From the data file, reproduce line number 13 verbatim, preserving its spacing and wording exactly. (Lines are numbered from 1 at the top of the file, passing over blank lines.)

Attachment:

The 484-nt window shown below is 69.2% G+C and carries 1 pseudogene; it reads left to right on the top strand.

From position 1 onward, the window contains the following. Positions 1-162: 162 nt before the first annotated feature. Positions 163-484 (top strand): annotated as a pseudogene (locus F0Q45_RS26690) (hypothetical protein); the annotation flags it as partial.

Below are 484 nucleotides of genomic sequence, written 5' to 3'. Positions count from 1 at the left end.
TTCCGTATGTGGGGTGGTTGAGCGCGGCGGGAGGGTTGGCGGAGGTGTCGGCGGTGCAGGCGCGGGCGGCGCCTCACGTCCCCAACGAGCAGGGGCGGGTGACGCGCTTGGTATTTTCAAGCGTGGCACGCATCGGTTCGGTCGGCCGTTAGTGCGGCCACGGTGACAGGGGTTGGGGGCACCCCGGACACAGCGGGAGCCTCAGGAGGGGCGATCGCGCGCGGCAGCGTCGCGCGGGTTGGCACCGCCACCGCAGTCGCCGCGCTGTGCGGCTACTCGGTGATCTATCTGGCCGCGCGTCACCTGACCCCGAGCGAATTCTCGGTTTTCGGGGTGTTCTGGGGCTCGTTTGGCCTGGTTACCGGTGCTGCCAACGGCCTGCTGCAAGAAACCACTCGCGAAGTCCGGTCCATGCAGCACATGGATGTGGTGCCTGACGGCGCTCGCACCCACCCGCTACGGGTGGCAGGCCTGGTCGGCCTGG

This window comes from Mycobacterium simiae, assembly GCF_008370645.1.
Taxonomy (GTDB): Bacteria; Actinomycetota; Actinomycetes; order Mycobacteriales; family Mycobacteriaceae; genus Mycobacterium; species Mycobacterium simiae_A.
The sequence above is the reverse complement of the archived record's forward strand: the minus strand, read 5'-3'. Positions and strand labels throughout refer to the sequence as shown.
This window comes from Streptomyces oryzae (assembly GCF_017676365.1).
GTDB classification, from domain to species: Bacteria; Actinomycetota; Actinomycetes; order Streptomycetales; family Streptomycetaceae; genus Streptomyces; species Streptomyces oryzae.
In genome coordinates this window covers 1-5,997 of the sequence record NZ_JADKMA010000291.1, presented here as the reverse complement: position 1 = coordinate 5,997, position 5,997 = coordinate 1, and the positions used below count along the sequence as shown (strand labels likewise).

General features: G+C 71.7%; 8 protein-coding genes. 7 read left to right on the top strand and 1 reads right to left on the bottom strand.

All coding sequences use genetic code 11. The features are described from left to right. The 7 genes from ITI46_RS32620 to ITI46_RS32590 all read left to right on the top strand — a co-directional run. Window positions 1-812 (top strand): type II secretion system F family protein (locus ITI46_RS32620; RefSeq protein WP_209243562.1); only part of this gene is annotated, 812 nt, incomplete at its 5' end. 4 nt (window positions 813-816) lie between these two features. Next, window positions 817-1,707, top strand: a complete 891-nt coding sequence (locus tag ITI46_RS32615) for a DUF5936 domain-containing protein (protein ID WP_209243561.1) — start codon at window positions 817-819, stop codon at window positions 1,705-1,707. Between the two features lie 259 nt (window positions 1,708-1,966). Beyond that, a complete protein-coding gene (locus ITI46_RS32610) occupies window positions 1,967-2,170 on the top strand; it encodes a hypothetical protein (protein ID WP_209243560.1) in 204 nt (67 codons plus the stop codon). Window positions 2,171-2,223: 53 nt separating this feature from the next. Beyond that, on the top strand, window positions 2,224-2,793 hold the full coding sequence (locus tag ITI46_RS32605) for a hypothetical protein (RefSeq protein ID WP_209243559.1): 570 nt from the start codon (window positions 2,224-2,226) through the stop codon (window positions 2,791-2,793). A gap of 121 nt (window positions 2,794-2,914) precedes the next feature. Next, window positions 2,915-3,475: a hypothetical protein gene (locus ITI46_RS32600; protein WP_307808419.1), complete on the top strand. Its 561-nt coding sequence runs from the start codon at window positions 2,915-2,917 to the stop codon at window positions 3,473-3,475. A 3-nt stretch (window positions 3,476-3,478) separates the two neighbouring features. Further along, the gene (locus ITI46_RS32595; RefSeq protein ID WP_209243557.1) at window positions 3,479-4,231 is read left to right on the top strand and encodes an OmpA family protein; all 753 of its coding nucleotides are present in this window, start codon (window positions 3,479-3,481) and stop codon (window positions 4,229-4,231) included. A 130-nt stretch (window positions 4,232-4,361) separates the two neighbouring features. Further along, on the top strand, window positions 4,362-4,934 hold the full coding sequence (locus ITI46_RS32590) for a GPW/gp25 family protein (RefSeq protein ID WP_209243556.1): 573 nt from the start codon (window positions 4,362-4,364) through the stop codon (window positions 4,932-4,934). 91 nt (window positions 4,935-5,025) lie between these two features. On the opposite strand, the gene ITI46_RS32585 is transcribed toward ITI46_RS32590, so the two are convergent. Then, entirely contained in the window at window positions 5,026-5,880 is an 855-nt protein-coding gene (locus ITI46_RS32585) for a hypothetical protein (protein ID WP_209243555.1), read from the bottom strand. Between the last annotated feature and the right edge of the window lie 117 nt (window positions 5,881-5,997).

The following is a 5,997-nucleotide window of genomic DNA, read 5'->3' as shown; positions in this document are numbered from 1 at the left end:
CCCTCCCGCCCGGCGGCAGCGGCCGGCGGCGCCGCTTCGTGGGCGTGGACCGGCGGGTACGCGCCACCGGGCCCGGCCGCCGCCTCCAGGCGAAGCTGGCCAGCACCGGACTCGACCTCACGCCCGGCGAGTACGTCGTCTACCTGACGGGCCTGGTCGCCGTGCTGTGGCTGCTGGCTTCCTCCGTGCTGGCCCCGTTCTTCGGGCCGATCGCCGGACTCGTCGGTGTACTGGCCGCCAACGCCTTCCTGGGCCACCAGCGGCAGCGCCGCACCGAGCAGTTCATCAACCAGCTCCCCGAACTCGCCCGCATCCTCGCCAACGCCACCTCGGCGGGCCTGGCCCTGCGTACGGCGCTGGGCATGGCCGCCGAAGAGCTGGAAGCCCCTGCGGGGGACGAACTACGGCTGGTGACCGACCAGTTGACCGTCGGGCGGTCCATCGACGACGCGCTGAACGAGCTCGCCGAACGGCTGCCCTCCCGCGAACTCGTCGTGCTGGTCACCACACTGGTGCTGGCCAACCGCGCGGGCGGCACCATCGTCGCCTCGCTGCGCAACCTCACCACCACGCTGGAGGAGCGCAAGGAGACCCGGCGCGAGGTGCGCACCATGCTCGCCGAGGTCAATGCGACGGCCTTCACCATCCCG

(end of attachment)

The following is a 5,997-nucleotide window of genomic DNA, read 5'->3' as shown; positions in this document are numbered from 1 at the left end: